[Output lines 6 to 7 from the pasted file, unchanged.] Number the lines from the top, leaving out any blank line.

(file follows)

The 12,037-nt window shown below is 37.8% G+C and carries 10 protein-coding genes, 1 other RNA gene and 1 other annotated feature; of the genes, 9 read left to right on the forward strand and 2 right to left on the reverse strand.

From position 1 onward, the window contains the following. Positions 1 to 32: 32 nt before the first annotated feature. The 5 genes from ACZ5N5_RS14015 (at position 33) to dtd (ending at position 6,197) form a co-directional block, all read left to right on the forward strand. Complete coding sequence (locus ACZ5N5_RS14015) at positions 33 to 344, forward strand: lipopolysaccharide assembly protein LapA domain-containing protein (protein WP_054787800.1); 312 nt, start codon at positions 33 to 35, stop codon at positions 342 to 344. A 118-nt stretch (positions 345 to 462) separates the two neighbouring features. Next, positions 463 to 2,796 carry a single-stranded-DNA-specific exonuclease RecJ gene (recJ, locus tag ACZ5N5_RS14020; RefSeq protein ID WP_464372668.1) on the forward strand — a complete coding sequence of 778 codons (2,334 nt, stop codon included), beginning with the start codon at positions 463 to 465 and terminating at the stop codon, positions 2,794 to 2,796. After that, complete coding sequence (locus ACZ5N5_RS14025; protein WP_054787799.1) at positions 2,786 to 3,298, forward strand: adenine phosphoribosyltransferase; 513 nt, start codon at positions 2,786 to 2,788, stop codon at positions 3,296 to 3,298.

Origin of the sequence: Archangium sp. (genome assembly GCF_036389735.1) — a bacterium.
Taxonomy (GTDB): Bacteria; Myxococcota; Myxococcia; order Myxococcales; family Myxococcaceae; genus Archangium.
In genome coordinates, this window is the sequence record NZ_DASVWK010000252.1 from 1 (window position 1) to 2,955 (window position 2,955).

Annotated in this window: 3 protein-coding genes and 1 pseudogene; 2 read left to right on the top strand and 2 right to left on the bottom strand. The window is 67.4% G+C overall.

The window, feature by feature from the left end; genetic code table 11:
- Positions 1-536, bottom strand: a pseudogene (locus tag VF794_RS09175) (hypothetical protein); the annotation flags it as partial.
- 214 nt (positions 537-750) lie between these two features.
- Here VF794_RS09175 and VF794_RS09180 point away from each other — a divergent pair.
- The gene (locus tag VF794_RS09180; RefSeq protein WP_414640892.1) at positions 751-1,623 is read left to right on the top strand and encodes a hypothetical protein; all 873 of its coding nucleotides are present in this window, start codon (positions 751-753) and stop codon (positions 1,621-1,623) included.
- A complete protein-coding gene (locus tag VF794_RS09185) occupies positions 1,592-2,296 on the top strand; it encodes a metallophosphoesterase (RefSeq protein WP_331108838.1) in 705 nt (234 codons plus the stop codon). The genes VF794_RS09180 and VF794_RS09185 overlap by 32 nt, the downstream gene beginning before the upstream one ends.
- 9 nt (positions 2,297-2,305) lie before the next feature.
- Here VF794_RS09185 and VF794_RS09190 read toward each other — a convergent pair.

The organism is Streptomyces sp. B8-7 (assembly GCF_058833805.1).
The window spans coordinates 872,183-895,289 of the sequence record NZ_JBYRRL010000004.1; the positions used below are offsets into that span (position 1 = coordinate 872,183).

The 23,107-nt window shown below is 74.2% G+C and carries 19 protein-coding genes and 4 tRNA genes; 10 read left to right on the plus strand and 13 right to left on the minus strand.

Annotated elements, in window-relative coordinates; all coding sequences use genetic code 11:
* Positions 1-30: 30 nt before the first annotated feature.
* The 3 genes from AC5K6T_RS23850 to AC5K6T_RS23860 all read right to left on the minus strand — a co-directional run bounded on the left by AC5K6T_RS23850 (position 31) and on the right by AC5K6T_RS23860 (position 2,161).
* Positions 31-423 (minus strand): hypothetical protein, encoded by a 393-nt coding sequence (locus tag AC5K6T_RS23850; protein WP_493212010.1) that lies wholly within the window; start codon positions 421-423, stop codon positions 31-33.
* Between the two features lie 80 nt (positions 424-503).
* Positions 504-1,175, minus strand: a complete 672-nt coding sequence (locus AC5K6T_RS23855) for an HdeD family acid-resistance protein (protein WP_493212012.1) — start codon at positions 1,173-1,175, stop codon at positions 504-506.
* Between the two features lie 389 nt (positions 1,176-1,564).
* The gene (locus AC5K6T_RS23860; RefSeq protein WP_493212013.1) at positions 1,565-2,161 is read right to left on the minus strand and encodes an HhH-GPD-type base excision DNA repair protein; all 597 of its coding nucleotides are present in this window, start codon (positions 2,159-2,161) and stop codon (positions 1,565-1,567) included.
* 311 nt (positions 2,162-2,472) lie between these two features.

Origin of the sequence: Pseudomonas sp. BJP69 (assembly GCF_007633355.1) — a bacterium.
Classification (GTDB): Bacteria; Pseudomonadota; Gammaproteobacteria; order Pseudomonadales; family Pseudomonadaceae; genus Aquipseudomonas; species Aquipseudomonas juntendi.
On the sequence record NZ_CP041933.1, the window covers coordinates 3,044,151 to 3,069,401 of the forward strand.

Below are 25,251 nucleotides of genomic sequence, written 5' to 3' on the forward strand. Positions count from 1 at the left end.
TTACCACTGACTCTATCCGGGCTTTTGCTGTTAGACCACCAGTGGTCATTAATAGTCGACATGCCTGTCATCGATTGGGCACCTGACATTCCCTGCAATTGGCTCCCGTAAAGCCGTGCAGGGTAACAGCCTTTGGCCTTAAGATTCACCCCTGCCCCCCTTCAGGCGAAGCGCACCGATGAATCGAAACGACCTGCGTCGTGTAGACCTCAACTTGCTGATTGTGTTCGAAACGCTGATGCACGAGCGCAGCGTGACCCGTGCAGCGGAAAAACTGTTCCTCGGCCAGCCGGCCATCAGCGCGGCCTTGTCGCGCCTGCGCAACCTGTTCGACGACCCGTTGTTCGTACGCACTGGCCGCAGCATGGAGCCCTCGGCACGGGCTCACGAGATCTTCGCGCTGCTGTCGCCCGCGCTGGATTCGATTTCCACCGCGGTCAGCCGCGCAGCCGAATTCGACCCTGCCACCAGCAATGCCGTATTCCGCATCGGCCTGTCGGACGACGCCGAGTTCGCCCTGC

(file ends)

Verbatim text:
Annotated in this window: 3 protein-coding genes and 1 pseudogene; 2 read left to right on the top strand and 2 right to left on the bottom strand. The window is 67.4% G+C overall.

The window, feature by feature from the left end; genetic code table 11: